Thursday, February 12, 2009

Kathy McNeil: Each quilt has a story and what a story!

Kathy McNeil believes passionately in the healthy benefits of a creative life. What a life. This Washington state-based quilt artist, teacher, designer, and judge pays close attention to the nature around her and recreates it in fabric right down to the slightest detail. She also captures major moments of her life in her pictorial quilts. These very personal and beautifully crafted quilts can be found in museums, magazines, calendars and the American Quilt Society's website. She's held solo shows at the top quilt museums and many of her quilts reside in private collections. When asked, "Why fabric art?" She responds: "I get to combine the elements of painting with the tactile and emotional response we all have to fabric." Since her life is featured in her quilts, you might want to know that she's 55, was a nurse for 35 years, married her childhood sweetheart, and is the mother of four children, two adopted from Korea. Below are the stories behind two of her pictorial quilts -- in her own words.

45 x48
Road to California show 2003 - 2nd place Innovative Wall Quilts

My mother died. She had always refused to discuss any issue concerning her emotional life. At the age of fifty, my mother left my father and went to live with another woman. A year later she returned. Their angry tumultuous marriage survived till the end of her life.

After her death, at the bottom of an old drawer, my two sisters and I discovered an old college Anthropology paper she had written and saved titled- Deviance.

“Deviance I learned on the street, and the labeling process, I learned in that jungle called society. I am sorry but there was no way to separate myself from this paper. I was never put behind bars, but I built a wall around myself that no one could penetrate, a wall of hatred, distrust and bitterness…”

Sadly she didn't overcome her walls. The pain I felt upon hearing her story, finally in her own words, is reflected in this quilt. The Puffins (natures little clowns) are filled with questions wondering why the Mime wears a mask pretending to be happy. My mother was happiest in th e islands. Turquoise was her favorite stone and the box reflects the contents of her life.

Hand applique - puffins, rocks, water, face, and hands Strip pieced blocks- background Traditional Patterns- variations of Mariner’s Compass Machine Embroidery- firework extensions Machine appliqué- eyebrows, eyes, and mouth Paper Foundation String Piecing- mime costume and collar
Embellishment- hair and seams of the costume Machine quilted

45 x 45
2006 by Kathy McNeil

Dedicated to my youngest daughter Mei Li and her birth mother.
The courage to love takes many forms.
Hand Appliqué on Silk Dupioni background Machine Piecing Hand Embroidery Machine Quilted, Machine Sashiko over tracing paper Celtic and Asian designs

I wrote her letters every year until my daughter started school. I still find myself whispering the latest news, hoping that somehow it will find it’s way to her. She would be so proud of this little one we share. A University sophomore, now, 5 feet tall, smart, beautiful, stubborn, and one of the worlds greatest procrastinators.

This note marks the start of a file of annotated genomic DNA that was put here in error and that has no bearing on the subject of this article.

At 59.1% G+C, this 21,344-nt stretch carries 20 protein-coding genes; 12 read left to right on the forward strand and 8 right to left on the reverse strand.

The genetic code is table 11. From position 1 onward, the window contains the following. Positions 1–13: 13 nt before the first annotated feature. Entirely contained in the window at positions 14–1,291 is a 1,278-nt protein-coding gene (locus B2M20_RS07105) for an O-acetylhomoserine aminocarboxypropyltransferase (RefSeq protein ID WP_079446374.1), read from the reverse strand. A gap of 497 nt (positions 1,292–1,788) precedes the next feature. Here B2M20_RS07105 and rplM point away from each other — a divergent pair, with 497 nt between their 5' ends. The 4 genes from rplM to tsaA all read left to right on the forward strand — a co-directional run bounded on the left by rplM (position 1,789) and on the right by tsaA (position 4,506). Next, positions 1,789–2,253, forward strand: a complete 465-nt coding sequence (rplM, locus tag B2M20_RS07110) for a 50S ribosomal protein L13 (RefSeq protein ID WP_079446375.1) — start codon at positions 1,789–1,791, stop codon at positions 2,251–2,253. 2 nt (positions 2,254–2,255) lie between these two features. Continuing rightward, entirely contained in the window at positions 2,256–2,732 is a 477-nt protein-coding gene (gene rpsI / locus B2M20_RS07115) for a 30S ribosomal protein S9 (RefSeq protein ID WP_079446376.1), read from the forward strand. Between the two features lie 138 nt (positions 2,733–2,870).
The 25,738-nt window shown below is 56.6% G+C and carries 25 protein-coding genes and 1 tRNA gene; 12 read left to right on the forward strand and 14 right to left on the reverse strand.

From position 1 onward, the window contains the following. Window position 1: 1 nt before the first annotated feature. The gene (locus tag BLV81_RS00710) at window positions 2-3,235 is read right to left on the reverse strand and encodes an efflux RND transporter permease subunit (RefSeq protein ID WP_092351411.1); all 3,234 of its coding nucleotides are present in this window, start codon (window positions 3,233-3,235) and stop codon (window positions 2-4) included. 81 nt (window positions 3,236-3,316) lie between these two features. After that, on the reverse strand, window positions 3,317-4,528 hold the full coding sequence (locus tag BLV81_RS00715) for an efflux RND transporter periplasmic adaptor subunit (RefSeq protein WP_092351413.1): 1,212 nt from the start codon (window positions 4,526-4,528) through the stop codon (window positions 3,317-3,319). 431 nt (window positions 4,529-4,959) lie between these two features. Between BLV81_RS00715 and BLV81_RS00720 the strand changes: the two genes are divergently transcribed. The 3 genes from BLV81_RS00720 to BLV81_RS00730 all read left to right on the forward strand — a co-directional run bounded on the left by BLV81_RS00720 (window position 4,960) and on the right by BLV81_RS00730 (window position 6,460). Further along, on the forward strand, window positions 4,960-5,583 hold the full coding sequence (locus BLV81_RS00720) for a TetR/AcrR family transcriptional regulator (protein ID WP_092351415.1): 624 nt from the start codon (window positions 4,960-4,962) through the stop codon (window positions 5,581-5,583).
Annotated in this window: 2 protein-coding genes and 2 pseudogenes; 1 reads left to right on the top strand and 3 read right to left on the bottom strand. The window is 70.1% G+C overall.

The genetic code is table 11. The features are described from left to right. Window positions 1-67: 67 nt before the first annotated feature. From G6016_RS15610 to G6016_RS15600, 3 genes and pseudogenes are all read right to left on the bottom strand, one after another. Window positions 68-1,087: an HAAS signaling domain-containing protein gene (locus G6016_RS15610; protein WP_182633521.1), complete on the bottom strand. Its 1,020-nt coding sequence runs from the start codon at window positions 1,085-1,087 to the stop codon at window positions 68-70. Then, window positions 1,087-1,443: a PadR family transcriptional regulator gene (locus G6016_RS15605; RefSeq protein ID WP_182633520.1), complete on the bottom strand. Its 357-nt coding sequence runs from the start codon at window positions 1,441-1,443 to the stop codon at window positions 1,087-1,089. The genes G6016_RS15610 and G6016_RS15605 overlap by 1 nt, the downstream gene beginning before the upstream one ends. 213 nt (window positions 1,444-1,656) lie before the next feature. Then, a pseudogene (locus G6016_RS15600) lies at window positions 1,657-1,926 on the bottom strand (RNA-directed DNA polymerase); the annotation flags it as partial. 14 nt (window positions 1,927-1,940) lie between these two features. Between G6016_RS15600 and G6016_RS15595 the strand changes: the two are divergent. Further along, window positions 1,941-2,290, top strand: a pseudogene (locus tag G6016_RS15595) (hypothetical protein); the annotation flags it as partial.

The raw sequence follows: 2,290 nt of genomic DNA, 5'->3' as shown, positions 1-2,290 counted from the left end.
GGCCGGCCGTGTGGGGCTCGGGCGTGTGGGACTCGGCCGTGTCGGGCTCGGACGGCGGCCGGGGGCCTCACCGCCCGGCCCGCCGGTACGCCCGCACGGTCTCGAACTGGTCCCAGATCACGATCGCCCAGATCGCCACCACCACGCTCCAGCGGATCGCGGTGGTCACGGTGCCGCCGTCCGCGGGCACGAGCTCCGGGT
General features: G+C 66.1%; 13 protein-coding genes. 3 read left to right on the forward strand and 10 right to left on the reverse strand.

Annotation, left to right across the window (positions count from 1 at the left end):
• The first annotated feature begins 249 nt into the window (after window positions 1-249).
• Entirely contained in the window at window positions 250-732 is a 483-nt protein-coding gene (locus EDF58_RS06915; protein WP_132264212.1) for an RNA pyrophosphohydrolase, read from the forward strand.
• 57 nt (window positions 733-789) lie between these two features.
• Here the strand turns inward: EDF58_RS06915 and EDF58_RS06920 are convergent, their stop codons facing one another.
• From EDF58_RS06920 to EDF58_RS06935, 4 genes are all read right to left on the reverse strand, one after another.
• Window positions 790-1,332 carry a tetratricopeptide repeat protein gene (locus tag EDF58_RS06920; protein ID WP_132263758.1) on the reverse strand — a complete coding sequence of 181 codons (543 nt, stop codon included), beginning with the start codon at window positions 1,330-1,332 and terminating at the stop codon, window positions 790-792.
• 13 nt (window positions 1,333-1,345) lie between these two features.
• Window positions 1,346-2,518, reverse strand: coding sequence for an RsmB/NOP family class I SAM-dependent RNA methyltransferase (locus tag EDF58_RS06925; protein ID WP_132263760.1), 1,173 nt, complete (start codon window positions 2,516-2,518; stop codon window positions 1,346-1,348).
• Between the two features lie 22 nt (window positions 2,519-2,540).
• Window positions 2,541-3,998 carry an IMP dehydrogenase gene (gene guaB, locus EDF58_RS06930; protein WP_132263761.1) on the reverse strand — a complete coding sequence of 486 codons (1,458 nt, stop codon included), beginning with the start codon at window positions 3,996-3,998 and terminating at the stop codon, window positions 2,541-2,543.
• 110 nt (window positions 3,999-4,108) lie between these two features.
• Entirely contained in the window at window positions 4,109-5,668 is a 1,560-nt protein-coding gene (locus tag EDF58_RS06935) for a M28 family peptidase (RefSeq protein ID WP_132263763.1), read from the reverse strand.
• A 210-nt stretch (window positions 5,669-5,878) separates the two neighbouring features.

Is it 50/50? Nature -versus nurture? If so, then we would have a lot to discuss. What came from where? The stubbornness is up for grabs. Her
beauty and charm, I definitely will have to concede.

I think about you a lot. Maybe more than our daughter does at this phase of her young exciting life. She is almost the same age as when you made this monumental decision. Would it have all been different if your circumstances at this age had been similar to hers?

The letters have never been read. When my daughter was twelve, we sent extra money to the agency asking that they try and find an updated address or contact. We were told that after that first year, they had not been able to locate any forwarding information. At this time, my
daughter says she is not interested in searching, but the connection between the three of us still exists.

A connection of courage and hope. That little one, wide eyed, trusting that love will help her become the best of whom God created her to be. Each mother filled with a different type of courage. Hoping that love would conquer many of the obstacles in her path. We share this amazing young woman. I wish there was a way to reassure you that she has thrived with our love. An image of that connection came to me in a way that words could not express. So I made a visual verse from hundreds of scraps of fabric. A quilt that holds the courage and love that all
three of us share.

Soon it will be my turn to let her go out in to the world. Her wings are strong, her character solid, her choices wise. I will borrow your courage. She will continue to thrive. The 50/50 we have given her will be enough.

Kathy is now available to teach classes in her new home studio, offering a diverse list of lectures, workshops and trunk shows. Her next class will be Landscapes to Love, March 20 and 21. Kathy also travels to many guilds and conferences around the U.S to teach and judge every year. E mail her for more information. In July 2010, she will offer classes on the Quilters Cruise to Alaska.


Barbara Strobel Lardon said...

Such amazing stories along with amazing quilts.

Rachel Biel said...

How fun! I just found you guys! And, I can see that we have a lot in common. Kathy McNeil is a member of our Fiber Focus Group ( and I had seen an image of the Mime quilt before but didn't know the story behind it. The one commemorating her daughter is beautiful (as is ALL of her work!).

Come visit and would love it if you also joined our group!